Mozilla has always boasted about being open-source so this move to open up their rebrand (the minefield that it has become in this day and age) makes sense from both an idealistic standpoint as well a PR one. It’s an interesting experiment and it will be cool to see what the next round of revisions leads to.
Could this be the best way to avoid major rebrand missteps like Gap, Tropicana or Uber? If the users have their say, in theory that means they’ll be (for the most part) happy with the rebrand. Now of course, any theory can be disproven, and I won’t be shocked if the final design is revealed to mob hysteria, but it’s an interesting approach.
Another benefit to this might be to make the rebranding process a bit more transparent and show people how much goes into it. Rebrands for the most part are usually dropped out of nowhere, on an unsuspecting public who is ill-prepared for the massive shock to their system. This might ease their users into the change, since change is something none of us are good with (you’ve all posted about your disgust whenever Facebook tweaks something).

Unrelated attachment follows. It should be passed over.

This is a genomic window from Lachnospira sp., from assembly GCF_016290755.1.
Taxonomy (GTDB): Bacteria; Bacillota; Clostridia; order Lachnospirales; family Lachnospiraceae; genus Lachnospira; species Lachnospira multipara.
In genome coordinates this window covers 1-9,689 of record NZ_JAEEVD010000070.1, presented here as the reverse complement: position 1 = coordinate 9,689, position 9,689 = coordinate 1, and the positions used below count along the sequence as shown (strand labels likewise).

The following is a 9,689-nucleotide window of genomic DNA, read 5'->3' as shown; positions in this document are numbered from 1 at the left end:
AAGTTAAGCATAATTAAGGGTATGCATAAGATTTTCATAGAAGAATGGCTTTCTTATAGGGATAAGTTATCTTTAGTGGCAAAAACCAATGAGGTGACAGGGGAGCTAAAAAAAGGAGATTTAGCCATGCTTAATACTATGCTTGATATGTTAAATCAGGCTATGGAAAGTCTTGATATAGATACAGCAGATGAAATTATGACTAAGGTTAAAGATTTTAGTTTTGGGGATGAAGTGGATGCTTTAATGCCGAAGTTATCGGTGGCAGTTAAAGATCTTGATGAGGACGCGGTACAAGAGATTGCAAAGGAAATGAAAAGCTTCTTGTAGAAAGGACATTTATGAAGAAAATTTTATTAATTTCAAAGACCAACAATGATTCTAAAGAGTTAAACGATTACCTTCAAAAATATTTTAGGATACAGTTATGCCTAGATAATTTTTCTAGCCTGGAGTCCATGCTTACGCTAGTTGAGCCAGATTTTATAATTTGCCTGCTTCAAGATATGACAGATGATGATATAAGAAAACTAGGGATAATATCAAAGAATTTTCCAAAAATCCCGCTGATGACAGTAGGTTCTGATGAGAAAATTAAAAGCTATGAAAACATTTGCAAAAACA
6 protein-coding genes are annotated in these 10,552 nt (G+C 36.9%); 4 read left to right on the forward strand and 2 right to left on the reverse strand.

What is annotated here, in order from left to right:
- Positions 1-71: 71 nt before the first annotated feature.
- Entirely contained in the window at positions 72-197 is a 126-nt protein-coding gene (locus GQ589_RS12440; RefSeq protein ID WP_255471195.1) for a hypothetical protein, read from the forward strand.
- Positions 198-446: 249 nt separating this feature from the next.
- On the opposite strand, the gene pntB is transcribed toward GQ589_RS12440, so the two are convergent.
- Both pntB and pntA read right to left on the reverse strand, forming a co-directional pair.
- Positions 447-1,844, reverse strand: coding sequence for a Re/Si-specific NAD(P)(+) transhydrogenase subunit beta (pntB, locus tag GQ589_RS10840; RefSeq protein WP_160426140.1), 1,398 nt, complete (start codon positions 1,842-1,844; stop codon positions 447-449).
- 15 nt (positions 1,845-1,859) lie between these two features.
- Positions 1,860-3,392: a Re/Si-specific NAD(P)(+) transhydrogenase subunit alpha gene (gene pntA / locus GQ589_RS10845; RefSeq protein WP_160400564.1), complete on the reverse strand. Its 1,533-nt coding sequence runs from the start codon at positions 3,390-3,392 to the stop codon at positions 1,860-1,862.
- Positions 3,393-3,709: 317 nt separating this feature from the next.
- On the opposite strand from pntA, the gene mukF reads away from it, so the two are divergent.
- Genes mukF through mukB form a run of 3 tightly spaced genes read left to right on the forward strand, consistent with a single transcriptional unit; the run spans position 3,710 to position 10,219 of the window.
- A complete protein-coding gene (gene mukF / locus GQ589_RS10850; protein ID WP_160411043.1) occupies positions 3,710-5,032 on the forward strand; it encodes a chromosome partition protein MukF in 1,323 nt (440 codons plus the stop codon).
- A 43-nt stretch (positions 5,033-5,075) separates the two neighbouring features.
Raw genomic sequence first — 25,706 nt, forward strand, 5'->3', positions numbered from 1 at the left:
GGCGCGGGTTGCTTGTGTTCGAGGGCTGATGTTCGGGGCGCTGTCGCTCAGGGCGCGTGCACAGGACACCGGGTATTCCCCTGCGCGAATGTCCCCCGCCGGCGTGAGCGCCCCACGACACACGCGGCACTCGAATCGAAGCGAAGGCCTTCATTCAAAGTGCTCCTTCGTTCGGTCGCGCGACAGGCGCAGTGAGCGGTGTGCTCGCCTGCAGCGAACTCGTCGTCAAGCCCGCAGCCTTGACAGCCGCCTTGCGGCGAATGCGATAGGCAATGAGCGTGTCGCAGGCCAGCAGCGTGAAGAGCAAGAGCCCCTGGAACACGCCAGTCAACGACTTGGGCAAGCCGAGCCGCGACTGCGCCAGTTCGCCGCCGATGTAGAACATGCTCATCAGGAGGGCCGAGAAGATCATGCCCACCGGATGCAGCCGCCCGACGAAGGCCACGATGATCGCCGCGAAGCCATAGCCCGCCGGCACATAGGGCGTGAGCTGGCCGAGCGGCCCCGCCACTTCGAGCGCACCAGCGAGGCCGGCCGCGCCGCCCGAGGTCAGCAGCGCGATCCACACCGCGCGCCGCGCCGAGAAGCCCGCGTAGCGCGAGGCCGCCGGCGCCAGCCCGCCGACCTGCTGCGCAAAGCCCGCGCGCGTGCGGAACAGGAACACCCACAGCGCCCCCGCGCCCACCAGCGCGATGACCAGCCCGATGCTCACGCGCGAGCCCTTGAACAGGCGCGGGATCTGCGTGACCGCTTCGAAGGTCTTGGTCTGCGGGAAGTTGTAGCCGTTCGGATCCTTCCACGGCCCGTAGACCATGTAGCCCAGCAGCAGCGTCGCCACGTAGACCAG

Whatever the outcome, it’s doubtful that open-sourcing your company’s next rebrand will provide much more than an extra headache. This hasn’t been done a lot before and there isn’t much process and workflow developed for it yet and there probably won’t be until it’s been worked through a bit more. For now, you can rely on your trusty neighbourhood designers and creative thinkers (like us, here at 88!). Be sure to get feedback, have some brainstorms and show results to more than two people, but don’t invite the entire village into your living room to vote on the colour of your drapes. Spoiler: they’ll be beige.
Tim Singleton is an intermediate designer at 88 Creative. His Instagram isn’t open-source but it’s worth checking out. No pitchforks, please.